Bryan Steelman and Claire Olberding moved wanted to create more space in their 100-year-old kitchen for family time. The original kitchen was cut up into two separate, small rooms — a tiny butler’s space with a sink and some cupboards and the other room had a kitchen table, refrigerator, and an electric range.
Finding Materials to Reuse
The original kitchen had a butler's station with a butler staircase. The only salvageable elements of the original kitchen were the wood floors beneath the linoleum tile and one broom closet door. It was a beautiful vintage door that they added to an upstairs closet.
Comforts in the Kitchen
To put their design-sense to work, the family salvaged materials and used eclectic finds to create an inviting space for mealtime. The center table is the family's favorite spot in the kitchen. "The table is a part of our lives every day and we feel very connected to what it's made of." says Bryan.
From Salvaged Materials to Table
The kitchen table, which also acts as an island, is made of a metal base and salvaged wood top. Claire found the antique mechanical table base, and the wood is from a maple tree that had fallen in Portland. "Our friends who make furniture built the table top from a beautiful slab of the old maple, and we traded them tacos from our restaurant for the work they did," says Bryan.
Shedding Some Light on The Remodel
Bryan and Claire added double French doors to the kitchen that lead out to the backyard. The pretty doors invite you outside, where the family dines alfresco all summer long.
Stainless Steel Appliances
Bryan and Claire had all stainless steel, energy-efficient appliances installed. "We wanted plenty of firepower to cook with a super rad gas range," says Bryan.
While the kitchen sink looks vintage, it's not. Bryan wanted a big farmhouse sink with a four-foot wide basin that could hide all of their dishes if they didn't feel like cleaning up right after a dinner party. Bryan had a commercial sprayer added on the sink, since he's used to washing dishes at the restaurant. "We didn't put in a garbage disposal, because they seem to just cause problems. Plus, we compost," says Bryan.
Illuminating the Space
The original kitchen was plagued with bad lighting with just one light in the center of the kitchen. Claire found the vintage pendant lights in the kitchen. One light was bought on eBay and the other light was found in the salvage section of a local Portland shop. They installed eight recessed lights to fill light in any dark areas of the kitchen.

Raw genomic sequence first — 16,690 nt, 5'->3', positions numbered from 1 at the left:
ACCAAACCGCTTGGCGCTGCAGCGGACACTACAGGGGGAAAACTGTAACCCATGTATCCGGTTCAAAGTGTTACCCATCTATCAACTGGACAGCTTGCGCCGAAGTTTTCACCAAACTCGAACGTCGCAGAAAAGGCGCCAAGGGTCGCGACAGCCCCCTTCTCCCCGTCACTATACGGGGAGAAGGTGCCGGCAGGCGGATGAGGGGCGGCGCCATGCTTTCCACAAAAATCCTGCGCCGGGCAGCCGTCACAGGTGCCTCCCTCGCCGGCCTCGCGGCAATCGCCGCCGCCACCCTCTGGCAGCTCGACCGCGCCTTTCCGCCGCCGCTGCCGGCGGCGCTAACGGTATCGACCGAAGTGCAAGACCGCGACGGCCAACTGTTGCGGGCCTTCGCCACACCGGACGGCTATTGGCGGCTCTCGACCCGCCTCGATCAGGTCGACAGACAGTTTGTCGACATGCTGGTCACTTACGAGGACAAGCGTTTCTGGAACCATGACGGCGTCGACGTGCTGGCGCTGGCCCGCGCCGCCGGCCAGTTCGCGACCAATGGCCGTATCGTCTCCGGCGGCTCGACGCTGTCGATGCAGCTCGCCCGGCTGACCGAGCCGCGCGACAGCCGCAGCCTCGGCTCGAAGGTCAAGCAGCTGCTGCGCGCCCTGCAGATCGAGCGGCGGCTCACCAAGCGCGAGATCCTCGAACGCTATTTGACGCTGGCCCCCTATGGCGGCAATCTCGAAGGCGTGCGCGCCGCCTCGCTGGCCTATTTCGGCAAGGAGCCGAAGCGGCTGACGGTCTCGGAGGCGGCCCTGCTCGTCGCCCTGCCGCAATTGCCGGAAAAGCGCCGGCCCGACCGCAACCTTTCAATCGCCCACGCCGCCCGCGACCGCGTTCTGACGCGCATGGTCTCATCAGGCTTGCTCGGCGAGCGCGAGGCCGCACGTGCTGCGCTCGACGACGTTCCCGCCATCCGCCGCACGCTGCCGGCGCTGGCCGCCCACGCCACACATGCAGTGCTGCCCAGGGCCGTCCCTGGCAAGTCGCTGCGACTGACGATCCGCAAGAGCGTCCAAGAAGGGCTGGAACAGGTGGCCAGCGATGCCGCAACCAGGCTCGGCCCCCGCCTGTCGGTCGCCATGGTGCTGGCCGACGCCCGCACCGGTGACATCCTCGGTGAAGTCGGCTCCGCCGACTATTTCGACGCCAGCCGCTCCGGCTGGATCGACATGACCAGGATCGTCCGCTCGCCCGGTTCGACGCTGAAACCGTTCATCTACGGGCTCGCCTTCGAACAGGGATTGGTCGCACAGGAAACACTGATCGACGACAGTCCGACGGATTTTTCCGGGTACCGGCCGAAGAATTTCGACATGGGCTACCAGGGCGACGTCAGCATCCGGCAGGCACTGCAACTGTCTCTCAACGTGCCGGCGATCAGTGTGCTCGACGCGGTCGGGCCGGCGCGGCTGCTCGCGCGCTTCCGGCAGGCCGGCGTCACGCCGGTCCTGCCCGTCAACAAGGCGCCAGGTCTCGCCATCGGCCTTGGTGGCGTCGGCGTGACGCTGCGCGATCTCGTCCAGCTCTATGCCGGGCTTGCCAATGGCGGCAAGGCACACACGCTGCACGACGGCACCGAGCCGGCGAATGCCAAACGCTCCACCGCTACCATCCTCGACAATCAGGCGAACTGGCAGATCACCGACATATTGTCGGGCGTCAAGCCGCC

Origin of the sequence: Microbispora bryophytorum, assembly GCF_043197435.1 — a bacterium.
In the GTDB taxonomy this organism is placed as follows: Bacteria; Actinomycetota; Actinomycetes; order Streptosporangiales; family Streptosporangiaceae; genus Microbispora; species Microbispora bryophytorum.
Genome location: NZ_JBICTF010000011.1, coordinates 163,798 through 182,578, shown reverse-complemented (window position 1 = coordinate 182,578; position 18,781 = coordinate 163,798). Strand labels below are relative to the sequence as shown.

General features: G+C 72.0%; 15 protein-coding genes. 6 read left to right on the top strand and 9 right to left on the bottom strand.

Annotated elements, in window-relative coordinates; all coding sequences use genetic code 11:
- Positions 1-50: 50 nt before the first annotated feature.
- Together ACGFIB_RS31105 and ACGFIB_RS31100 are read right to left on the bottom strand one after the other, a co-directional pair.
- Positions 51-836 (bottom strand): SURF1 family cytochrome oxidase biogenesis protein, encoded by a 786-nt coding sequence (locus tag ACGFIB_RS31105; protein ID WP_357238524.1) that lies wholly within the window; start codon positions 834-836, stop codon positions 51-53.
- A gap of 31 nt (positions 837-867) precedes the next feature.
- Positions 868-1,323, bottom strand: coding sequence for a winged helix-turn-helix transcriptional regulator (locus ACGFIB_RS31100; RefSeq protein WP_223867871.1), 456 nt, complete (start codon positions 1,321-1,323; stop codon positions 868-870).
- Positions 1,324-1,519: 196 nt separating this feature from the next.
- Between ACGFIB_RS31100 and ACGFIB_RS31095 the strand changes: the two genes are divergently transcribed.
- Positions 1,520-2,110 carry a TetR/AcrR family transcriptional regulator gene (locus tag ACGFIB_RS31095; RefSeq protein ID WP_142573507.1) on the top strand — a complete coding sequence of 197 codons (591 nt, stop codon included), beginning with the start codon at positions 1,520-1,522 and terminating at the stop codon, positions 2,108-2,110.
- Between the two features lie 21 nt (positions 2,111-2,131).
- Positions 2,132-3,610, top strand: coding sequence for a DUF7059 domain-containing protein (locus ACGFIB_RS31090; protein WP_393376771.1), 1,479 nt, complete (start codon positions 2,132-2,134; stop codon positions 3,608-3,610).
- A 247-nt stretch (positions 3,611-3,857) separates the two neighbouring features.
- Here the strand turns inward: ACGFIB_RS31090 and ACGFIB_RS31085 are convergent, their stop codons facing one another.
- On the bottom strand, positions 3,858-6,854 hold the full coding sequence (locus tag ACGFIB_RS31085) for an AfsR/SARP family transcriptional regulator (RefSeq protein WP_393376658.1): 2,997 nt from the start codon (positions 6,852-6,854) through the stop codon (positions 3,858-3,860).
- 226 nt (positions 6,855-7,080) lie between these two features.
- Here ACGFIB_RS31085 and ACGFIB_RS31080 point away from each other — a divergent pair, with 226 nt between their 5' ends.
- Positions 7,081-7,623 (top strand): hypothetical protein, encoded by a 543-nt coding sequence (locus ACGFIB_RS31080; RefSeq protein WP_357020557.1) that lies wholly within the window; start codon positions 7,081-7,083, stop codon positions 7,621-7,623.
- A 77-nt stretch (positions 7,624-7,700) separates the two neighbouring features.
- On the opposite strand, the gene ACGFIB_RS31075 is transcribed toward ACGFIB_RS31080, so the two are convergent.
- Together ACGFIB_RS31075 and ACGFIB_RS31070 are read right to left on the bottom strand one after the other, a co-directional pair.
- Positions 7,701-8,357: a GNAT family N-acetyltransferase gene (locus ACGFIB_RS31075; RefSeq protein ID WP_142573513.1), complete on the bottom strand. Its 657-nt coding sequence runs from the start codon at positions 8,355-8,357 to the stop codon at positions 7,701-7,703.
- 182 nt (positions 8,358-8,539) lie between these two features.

An original piece of furniture from their home was transformed into a built-in storage piece for plates and glasses. The vintage shelving gave them enough storage space so they didn't need upper cabinets. The backsplash is made of tiles from Hungaria that Claire found at an antique shop in Portland called Antiques & Oddities.
Taking Down Walls
Originally, these stairs were the tiny butler’s staircase. They took out a wall that blocked the second set of stairs and created an open banister. Now their daughter can climb up and down the stairs and still be connected with them in the kitchen.
Claire found all the antique gems in their kitchen, which add a vintage charm. The remodeled staircase includes a found piece of original railing from the Sellwood Bridge in Portland.
Custom Shelving and Concrete Countertops
Bryan and Claire opted for open shelving rather than a kitchen filled with upper cabinetry. They created this simple shelving system using found wood and vintage brackets. The counters are made of poured, stained concrete.
Setting an Intimate Mood for Mealtime
The new lights are all on dimmers so that the kitchen can be commercial kitchen bright or dimly lit for romantic meals around the table.